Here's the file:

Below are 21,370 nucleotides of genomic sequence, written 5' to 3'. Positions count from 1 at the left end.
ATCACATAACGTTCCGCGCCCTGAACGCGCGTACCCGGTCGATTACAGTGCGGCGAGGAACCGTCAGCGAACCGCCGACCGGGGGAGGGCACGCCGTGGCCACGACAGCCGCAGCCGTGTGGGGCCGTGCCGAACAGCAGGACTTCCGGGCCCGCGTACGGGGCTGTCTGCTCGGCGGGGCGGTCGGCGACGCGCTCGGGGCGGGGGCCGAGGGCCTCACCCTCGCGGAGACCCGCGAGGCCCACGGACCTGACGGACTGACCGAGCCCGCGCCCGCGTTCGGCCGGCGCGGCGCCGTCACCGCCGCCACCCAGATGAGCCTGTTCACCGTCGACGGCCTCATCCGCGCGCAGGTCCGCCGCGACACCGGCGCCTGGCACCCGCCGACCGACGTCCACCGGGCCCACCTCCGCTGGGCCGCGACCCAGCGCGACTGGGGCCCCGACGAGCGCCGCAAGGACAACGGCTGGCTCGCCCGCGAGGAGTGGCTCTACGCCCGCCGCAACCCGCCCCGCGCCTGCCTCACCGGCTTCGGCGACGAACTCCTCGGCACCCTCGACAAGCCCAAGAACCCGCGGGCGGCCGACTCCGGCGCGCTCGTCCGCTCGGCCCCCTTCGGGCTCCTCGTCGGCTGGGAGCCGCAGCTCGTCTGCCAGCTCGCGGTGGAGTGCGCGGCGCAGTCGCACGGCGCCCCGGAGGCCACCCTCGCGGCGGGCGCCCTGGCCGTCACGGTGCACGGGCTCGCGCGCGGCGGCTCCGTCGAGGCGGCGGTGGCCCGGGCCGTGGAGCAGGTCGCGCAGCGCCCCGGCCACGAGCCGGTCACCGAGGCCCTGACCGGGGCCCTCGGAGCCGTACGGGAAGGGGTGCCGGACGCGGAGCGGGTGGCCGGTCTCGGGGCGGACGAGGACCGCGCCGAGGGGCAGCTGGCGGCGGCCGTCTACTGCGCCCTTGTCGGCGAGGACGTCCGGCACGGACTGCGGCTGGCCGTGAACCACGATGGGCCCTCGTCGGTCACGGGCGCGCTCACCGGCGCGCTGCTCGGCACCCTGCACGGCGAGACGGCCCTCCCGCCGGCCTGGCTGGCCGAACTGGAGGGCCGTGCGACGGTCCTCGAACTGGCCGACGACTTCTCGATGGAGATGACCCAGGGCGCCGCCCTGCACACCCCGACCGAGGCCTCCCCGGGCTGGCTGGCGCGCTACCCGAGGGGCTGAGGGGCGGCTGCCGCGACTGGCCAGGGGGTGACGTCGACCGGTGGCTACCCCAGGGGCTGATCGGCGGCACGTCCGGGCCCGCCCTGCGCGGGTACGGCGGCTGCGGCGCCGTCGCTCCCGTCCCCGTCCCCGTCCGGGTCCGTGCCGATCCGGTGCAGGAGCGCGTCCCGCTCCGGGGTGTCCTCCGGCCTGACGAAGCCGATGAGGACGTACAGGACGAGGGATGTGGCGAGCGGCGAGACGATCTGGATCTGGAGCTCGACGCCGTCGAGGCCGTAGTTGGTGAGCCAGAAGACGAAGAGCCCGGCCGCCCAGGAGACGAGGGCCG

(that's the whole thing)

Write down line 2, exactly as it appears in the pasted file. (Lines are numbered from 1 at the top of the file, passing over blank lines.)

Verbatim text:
ATCACATAACGTTCCGCGCCCTGAACGCGCGTACCCGGTCGATTACAGTGCGGCGAGGAACCGTCAGCGAACCGCCGACCGGGGGAGGGCACGCCGTGGCCACGACAGCCGCAGCCGTGTGGGGCCGTGCCGAACAGCAGGACTTCCGGGCCCGCGTACGGGGCTGTCTGCTCGGCGGGGCGGTCGGCGACGCGCTCGGGGCGGGGGCCGAGGGCCTCACCCTCGCGGAGACCCGCGAGGCCCACGGACCTGACGGACTGACCGAGCCCGCGCCCGCGTTCGGCCGGCGCGGCGCCGTCACCGCCGCCACCCAGATGAGCCTGTTCACCGTCGACGGCCTCATCCGCGCGCAGGTCCGCCGCGACACCGGCGCCTGGCACCCGCCGACCGACGTCCACCGGGCCCACCTCCGCTGGGCCGCGACCCAGCGCGACTGGGGCCCCGACGAGCGCCGCAAGGACAACGGCTGGCTCGCCCGCGAGGAGTGGCTCTACGCCCGCCGCAACCCGCCCCGCGCCTGCCTCACCGGCTTCGGCGACGAACTCCTCGGCACCCTCGACAAGCCCAAGAACCCGCGGGCGGCCGACTCCGGCGCGCTCGTCCGCTCGGCCCCCTTCGGGCTCCTCGTCGGCTGGGAGCCGCAGCTCGTCTGCCAGCTCGCGGTGGAGTGCGCGGCGCAGTCGCACGGCGCCCCGGAGGCCACCCTCGCGGCGGGCGCCCTGGCCGTCACGGTGCACGGGCTCGCGCGCGGCGGCTCCGTCGAGGCGGCGGTGGCCCGGGCCGTGGAGCAGGTCGCGCAGCGCCCCGGCCACGAGCCGGTCACCGAGGCCCTGACCGGGGCCCTCGGAGCCGTACGGGAAGGGGTGCCGGACGCGGAGCGGGTGGCCGGTCTCGGGGCGGACGAGGACCGCGCCGAGGGGCAGCTGGCGGCGGCCGTCTACTGCGCCCTTGTCGGCGAGGACGTCCGGCACGGACTGCGGCTGGCCGTGAACCACGATGGGCCCTCGTCGGTCACGGGCGCGCTCACCGGCGCGCTGCTCGGCACCCTGCACGGCGAGACGGCCCTCCCGCCGGCCTGGCTGGCCGAACTGGAGGGCCGTGCGACGGTCCTCGAACTGGCCGACGACTTCTCGATGGAGATGACCCAGGGCGCCGCCCTGCACACCCCGACCGAGGCCTCCCCGGGCTGGCTGGCGCGCTACCCGAGGGGCTGAGGGGCGGCTGCCGCGACTGGCCAGGGGGTGACGTCGACCGGTGGCTACCCCAGGGGCTGATCGGCGGCACGTCCGGGCCCGCCCTGCGCGGGTACGGCGGCTGCGGCGCCGTCGCTCCCGTCCCCGTCCCCGTCCGGGTCCGTGCCGATCCGGTGCAGGAGCGCGTCCCGCTCCGGGGTGTCCTCCGGCCTGACGAAGCCGATGAGGACGTACAGGACGAGGGATGTGGCGAGCGGCGAGACGATCTGGATCTGGAGCTCGACGCCGTCGAGGCCGTAGTTGGTGAGCCAGAAGACGAAGAGCCCGGCCGCCCAGGAGACGAGGGCCG